"I'll tell you one more thing. I got more songs in my head than I ever told you. I got enough to sing for days…." A controversial play of beautiful music continues at the 2023 McGrigor Hall season at this year's Frinton Summer Theatre.
In 1903, Cecil Sharp, the godfather of folk music who collected thousands of songs from rural communities, met two women. They were half-sisters, Louie Hooper and Lucy White, daughters of a renowned singer in south Somerset who, at the start of this drama, has just died, leaving them flooded with grief.
It is clear why Nell Leyshon's script was adapted into a BBC audio drama last year starring Simon Russell Beale and Amanda Wilkin. It bursts with sound, from distant birdsong to folk tunes the sisters sing as they sew gloves to make ends meet. The play's intellectual explorations never detract from its emotional drama; we sense Louie's betrayal and a convincing sense of the sisters' complicated relationship. The compassion between them builds slowly and compellingly, and the story is as much about their songs tied to love, grief, memory, and Somerset itself as it is about what Sharp takes from them.
The director of the stage play, Emily Raymond, shared her inspiration for the project and the challenges she faced. I was delighted to be asked by Clive Brill, the Artistic Director of Frinton Summer Theatre, to direct Folk by Nell Leyshon. It's a really beautiful piece and an exciting challenge to Direct. It has lots of music and songs in it, which really appeals to me. I anticipate certain challenges as we only have ten days to rehearse this complex, wonderful play. It is a play with songs, too, so we will need to fit in learning and rehearsing ten songs for the production - so we will be quite tight on time, but I'm looking forward to getting going on it. Like all good plays, Folk is multi-layered in its messages and themes. I think different people will take different things from it. It's about family, loss, poverty, industrialisation, connection to land and music, tradition, appropriation, and discovery. I personally respond to the female relationships in the play between two sisters and their mother. I also love the exploration of an idealised reality and the lived experience.
In this fabulous presentation of Folk, Frinton Summer Theatre is delighted to welcome back William Oxborrow, who appeared expertly playing his violin in last season's performance of Ladies in Lavender in the role of Cecil Sharp to demonstrate his exceptional skills on the piano.
Frinton Summer Theatre's artistic director, Clive Brill, said: "Frinton Summer Theatre has a long-held reputation for bringing the very best talent from the West End to the Essex coast. To have William Oxborrow performing at Cecil Sharp, is such a coup and audiences are set to be delighted by his musical talents.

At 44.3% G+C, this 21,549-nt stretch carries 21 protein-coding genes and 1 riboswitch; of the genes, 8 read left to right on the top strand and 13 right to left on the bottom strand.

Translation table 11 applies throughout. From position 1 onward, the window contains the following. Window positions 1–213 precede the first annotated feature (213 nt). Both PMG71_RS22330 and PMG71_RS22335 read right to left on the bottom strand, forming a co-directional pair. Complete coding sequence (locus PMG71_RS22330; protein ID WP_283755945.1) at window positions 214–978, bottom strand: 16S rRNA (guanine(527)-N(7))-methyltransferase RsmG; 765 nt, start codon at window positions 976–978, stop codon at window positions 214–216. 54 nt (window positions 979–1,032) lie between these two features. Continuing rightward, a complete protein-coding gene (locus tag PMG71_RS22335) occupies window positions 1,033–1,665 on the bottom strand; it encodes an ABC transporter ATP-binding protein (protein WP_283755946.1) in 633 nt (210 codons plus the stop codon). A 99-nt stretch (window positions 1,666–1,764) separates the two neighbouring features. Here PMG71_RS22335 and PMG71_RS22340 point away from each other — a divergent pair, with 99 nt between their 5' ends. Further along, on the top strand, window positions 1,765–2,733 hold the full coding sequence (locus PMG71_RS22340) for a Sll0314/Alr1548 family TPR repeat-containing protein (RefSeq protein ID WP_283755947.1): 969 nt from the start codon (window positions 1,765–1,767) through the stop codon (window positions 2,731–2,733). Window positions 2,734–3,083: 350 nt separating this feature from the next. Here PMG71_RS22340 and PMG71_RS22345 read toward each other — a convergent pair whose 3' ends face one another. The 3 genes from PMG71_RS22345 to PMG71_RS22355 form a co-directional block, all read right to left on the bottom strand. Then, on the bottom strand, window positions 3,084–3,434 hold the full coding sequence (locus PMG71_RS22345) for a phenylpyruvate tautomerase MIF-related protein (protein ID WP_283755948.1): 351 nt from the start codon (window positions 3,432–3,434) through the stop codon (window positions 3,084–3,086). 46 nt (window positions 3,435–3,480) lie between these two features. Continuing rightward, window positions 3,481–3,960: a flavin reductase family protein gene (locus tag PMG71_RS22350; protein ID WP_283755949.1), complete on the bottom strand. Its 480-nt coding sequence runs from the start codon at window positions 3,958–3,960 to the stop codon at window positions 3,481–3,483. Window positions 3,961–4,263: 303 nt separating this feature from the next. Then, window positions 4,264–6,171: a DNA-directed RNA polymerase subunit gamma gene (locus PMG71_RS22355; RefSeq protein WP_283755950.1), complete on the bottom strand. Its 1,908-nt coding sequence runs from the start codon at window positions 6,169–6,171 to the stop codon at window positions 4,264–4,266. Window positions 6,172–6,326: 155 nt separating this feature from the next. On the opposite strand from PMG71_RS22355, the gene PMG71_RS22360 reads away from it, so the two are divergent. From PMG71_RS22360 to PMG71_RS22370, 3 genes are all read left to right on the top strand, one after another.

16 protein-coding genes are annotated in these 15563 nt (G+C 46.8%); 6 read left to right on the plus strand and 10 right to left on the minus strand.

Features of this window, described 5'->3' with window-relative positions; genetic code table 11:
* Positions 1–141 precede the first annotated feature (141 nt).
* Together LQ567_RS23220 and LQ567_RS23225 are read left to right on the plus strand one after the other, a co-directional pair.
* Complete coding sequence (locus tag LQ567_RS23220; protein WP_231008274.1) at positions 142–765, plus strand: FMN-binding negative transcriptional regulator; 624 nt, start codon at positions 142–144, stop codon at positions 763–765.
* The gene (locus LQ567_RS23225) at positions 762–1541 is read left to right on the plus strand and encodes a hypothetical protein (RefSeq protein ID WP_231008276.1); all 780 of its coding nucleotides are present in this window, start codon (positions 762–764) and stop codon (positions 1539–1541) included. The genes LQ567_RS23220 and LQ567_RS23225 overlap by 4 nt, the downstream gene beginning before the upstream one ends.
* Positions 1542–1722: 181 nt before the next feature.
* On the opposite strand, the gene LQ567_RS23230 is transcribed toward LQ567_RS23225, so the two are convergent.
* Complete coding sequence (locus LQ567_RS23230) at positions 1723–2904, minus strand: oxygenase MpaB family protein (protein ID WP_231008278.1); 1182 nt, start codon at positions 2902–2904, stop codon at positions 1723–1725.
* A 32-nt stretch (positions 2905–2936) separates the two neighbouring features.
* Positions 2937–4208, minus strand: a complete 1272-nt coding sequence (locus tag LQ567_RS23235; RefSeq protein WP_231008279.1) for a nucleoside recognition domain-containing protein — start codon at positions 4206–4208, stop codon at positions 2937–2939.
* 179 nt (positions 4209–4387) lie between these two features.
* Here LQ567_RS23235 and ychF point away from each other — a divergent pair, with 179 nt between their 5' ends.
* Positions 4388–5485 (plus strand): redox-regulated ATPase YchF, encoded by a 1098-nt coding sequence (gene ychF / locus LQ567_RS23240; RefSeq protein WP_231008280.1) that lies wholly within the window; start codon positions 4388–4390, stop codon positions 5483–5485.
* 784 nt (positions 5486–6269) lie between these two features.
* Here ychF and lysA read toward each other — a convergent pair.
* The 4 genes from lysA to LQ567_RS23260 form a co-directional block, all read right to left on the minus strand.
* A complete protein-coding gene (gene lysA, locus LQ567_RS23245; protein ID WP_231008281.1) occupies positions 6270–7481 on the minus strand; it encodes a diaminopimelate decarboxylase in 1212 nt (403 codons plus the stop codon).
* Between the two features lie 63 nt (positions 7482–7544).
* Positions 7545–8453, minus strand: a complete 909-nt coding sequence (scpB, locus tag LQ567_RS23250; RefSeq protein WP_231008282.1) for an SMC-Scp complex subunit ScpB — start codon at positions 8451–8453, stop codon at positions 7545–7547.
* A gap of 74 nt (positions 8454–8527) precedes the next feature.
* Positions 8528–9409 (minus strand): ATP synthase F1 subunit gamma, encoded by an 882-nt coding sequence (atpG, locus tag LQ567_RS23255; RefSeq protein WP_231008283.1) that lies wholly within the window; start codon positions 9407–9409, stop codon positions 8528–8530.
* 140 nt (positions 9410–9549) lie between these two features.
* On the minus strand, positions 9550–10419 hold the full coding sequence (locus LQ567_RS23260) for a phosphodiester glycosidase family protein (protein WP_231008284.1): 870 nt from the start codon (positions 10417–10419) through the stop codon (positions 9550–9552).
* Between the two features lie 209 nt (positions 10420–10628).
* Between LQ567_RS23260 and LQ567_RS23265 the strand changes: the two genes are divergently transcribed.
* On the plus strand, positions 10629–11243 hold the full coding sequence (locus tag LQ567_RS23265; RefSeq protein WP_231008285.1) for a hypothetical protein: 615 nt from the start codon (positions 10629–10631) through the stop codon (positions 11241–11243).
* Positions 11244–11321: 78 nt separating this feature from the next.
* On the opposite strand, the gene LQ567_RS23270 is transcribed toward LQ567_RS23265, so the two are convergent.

"This performance of Folk celebrates all that is great about the true origins of music from the voices of the people inspired to create it. It's a classic tale of storytelling, emotion and expression, beautifully told through an enchanting soundtrack."
All evening performances are at 7.30pm with matinee performances at 2.30pm, and ticket prices range from £20 to £25 for evening shows and from £18 to £23 for matinees, with a 10% discount if you book every show in the McGrigor Hall season.
To book tickets, visit the Main Box Office at 60 Connaught Avenue or The Little Yellow Hut at The McGrigor Hall. You can also call 01255 775727 or email Boxoffice@frintonsummertheatre.org.
Tickets can also be purchased from the link below, with all the pricing discounts added automatically.
The McGrigor Hall, Frinton Summer Theatre - 25th July - 29th July
Tues - Sat 7:30pm | Sat 2:30pm
Frinton Summer Theatre Contributor, Lisa Wakely, Writer. Lisa Wakely is a talented writer and performer from Essex. Her passion for writing and teaching performing arts is matched only by her adventurous spirit, which includes heart-pumping activities like skydiving and wing walking - all for raising money for charity. She's a true force to be reckoned with. Her boundless energy and unwavering determination are nothing short of awe-inspiring.
If you like the sound of Folk, you might also be interested in our production of Bette and Joan.
By 1962, two Hollywood arch-rivals, Bette Davis and Joan Crawford, are in danger of becoming has-beens. Then an opportunity comes along; to appear together in a new movie called Whatever Happened to Baby Jane.
Tickets are available now for this scrumptiously spiteful play!
The McGrigor Hall Ticket Prices
Evenings £20-25 | Matinees £18-23
Season Discount - Get 10% off when you book a ticket for each show at The McGrigor Hall.